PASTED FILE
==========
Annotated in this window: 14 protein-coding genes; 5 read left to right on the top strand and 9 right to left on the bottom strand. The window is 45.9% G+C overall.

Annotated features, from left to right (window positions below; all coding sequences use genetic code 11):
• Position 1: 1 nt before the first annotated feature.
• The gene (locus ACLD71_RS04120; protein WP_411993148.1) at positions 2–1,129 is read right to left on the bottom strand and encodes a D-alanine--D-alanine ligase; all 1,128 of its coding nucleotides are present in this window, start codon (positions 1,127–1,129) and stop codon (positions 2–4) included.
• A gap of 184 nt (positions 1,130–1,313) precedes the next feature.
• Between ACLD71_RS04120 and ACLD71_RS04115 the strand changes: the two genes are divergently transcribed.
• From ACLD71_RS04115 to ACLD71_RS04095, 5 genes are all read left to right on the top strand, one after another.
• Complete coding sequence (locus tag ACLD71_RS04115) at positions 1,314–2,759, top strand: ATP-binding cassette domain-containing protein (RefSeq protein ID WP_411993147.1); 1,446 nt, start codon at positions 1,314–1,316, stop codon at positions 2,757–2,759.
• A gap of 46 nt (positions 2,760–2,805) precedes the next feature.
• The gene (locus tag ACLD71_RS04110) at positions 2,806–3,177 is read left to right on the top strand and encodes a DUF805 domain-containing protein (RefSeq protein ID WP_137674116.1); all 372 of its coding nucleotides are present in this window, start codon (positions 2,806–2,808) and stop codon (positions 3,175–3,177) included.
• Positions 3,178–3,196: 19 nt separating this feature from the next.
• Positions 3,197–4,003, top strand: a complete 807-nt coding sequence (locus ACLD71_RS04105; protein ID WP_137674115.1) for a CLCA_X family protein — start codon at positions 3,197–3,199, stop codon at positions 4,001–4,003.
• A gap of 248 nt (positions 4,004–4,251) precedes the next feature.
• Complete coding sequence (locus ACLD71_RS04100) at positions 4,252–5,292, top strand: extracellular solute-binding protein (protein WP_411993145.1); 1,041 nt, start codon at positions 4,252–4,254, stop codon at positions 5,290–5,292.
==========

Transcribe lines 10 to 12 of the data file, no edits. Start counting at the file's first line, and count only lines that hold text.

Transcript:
• The gene (locus tag ACLD71_RS04110) at positions 2,806–3,177 is read left to right on the top strand and encodes a DUF805 domain-containing protein (RefSeq protein ID WP_137674116.1); all 372 of its coding nucleotides are present in this window, start codon (positions 2,806–2,808) and stop codon (positions 3,175–3,177) included.
• Positions 3,178–3,196: 19 nt separating this feature from the next.
• Positions 3,197–4,003, top strand: a complete 807-nt coding sequence (locus ACLD71_RS04105; protein ID WP_137674115.1) for a CLCA_X family protein — start codon at positions 3,197–3,199, stop codon at positions 4,001–4,003.